Upon his arrival at the crumbling sea-side manor that may hold the key to Lady Parry’s disappearance, he encounters a strange, impoverished family beset by grief, as well as mounting evidence that they hide a secret from him. The mystery surrounding Lady Parry deepens as Brendan begins to realize there is far more going on at the manor than meets the eye, but the closer he gets to the heart of the mystery, the more he becomes the quarry of an elusive stranger with a vendetta— one that could expose both his own buried identity and a long-hidden revelation that will bring about Elizabeth’s doom.

From the intrigue-laden passages of Whitehall to a foreboding Catholic manor and the prisons of the Tower, Brendan must risk everything to unravel a vendetta that strikes at the very core of his world, including his loyalty to his queen.

The Tudor Vendetta is the third book in Gortner’s Elizabeth I Spymaster Trilogy.


~~~oOo~~~

REVIEW

The Tudor period in England is one of my favorites in history.  So when I saw this book up for review, my heart said, "I.  MUST. READ."  And having done so, my heart is saying, "I. LOVED. IT!"

Elizabeth I was one of three legitimate children of Henry VIII, all three of whom had a turn at being a monarch after their father's passing.  First was Edward, son of Henry and his third wife, Jane Seymour.  He got to go first.  But he died after a few years, still being rather young.  Then Lady Jane Grey, whom Protestant Edward nominated as successor to keep his Catholic Sister Mary (daughter of Henry and his first wife, Catherine of Aragon) off the throne.  That worked for 9 days, before Mary's army overcame Jane's and had her sent to the Tower and later beheaded.  Mary made life very difficult for Protestants during her reign, which earned her the nickname "Bloody Mary".

But she eventually died too, and the throne went to her sister, Elizabeth (daughter of Henry and his second wife, Anne Boleyn).  Some say she was as ruthless, or more so, to the Catholics as her sister Mary had been to the Protestants.

I feel Mr. Gortner has captured the period well - the intrigue, the rivalries, the shifting loyalties and the differences between the experiences of the upper and lower classes.  Even people you considered your friends could turn on you if defending you meant a lessening of their station.  If I had lived at the court of the time, I'd either have played the game with the best of them, or shortly after arrival, start haunting the Tower.

At the start of The Tudor Vendetta, the MC Brendan is in Basel, Switzerland, in exile.  He is learning to be an 'intelligencer' in the service of the then-Princess Elizabeth.  When she becomes Queen, he and his mentor are recalled to court at Whitehall.  Much talk is dedicated to getting The Virgin Queen married and to produce an heir.  Mary, Queen of Scots would be next in line for the throne of England if Elizabeth failed to produce an heir, and Mary was Catholic.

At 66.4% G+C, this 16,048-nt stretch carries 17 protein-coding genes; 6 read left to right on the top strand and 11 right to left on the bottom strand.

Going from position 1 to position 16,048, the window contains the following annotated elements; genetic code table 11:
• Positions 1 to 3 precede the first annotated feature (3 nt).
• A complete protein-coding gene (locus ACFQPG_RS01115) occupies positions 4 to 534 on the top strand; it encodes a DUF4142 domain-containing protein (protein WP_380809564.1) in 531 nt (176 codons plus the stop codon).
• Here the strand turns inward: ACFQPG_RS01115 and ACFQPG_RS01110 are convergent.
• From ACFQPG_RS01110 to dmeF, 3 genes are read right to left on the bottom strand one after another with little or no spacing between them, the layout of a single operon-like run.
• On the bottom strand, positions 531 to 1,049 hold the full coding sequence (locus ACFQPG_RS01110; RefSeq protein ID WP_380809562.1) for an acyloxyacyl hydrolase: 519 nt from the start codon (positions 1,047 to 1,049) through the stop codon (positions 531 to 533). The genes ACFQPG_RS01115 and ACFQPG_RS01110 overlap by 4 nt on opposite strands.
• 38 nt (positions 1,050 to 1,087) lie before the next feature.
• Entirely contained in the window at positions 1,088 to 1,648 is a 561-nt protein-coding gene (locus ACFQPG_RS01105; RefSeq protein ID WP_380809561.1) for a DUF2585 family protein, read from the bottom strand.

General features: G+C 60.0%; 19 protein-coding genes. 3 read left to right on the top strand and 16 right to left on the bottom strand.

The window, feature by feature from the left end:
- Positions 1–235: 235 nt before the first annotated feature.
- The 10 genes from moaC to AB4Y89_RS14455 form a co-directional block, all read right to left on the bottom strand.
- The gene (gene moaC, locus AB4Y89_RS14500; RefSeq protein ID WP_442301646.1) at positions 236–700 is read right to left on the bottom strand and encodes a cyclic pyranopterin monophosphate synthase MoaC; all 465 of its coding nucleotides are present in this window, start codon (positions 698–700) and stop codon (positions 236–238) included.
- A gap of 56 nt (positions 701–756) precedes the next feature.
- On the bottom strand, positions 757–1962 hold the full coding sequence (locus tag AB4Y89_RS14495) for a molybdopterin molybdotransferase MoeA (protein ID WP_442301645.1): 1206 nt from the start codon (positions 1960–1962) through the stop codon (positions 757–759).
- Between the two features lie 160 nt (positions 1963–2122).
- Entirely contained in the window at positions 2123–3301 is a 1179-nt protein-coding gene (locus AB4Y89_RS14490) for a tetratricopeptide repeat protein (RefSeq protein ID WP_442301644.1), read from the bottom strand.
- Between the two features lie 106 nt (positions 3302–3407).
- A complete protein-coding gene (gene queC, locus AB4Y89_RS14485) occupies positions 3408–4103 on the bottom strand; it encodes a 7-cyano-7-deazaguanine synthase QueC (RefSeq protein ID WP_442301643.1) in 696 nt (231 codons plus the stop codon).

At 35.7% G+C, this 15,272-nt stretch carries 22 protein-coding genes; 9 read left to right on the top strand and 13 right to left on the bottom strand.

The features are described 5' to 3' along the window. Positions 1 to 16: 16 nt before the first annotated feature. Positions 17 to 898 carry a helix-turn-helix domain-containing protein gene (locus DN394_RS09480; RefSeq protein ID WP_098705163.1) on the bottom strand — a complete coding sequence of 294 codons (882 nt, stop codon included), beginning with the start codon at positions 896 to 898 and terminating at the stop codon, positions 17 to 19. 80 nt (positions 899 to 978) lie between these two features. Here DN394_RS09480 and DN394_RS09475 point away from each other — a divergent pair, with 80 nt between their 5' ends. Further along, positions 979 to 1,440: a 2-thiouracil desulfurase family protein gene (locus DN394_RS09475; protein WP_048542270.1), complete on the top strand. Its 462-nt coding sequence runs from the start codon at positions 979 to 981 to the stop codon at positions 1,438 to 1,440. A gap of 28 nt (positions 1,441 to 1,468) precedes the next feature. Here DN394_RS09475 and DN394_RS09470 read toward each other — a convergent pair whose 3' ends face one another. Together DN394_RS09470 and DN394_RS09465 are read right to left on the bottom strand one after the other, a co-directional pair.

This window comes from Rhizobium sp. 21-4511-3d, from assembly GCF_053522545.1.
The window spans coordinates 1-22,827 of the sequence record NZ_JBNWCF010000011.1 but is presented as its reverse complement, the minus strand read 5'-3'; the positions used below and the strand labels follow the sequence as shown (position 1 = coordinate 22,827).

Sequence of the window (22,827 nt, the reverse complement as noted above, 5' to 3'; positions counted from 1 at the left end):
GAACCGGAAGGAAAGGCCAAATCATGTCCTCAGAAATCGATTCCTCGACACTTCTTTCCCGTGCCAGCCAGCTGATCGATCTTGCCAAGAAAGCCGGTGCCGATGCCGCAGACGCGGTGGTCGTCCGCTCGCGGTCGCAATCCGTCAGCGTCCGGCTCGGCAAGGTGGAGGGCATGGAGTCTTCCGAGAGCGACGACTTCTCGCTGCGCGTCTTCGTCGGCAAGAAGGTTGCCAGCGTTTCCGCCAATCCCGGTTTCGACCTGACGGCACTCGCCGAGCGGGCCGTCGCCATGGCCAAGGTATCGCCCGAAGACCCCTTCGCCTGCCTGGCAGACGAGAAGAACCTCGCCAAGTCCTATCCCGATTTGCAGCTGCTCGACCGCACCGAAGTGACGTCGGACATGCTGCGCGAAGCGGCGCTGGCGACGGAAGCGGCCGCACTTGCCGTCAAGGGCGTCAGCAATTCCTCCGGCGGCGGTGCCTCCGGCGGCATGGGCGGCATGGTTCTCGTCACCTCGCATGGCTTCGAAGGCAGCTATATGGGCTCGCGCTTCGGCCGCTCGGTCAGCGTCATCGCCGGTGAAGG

I enjoyed the flow of the story and the language used - in my words, formal yet very readable.  (OK.  There were a couple of words starting with 'c', used to describe women, that I didn't care for, and that might offend some people.) Some people shy away from Shakespeare's plays because of the language and expressions.  The Tudor Vendetta could make the late Medieval and Renaissance years available to a wider audience and that is wonderful!

Even all those 'alphabet agencies' dealing with our national security with computers, satellites and other types of electronic surveillance would have trouble keeping up with the intrigue at and around a Tudor court.  Mr. Gortner has made it understandable and exciting for us in the comfort of our favorite reading environments.  Well done!

~~~oOo~~~

AUTHOR INFORMATION



C.W. GORTNER holds an MFA in Writing with an emphasis in Renaissance Studies from the New College of California, as well as an AA from the Fashion Institute of Design and Merchandising in San Francisco.

After an eleven year-long career in fashion, during which he worked as a vintage retail buyer, freelance publicist, and fashion show coordinator, C.W. devoted the next twelve years to the public health sector. In 2012, he became a full-time writer following the international success of his novels.

In his extensive travels to research his books, he has danced a galliard at Hampton Court, learned about organic gardening at Chenoceaux, and spent a chilly night in a ruined Spanish castle. His books have garnered widespread acclaim and been translated into twenty-one languages to date, with over 400,000 copies sold. A sought-after public speaker. C.W. has given keynote addresses at writer conferences in the US and abroad. He is also a dedicated advocate for animal rights, in particular companion animal rescue to reduce shelter overcrowding.

C.W. recently completed his fourth novel for Ballantine Books, about Lucrezia Borgia; the third novel in his Tudor Spymaster series for St Martin’s Press; and a new novel about the dramatic, glamorous life of Coco Chanel, scheduled for lead title publication by William Morrow, Harper Collins, in the spring of 2015.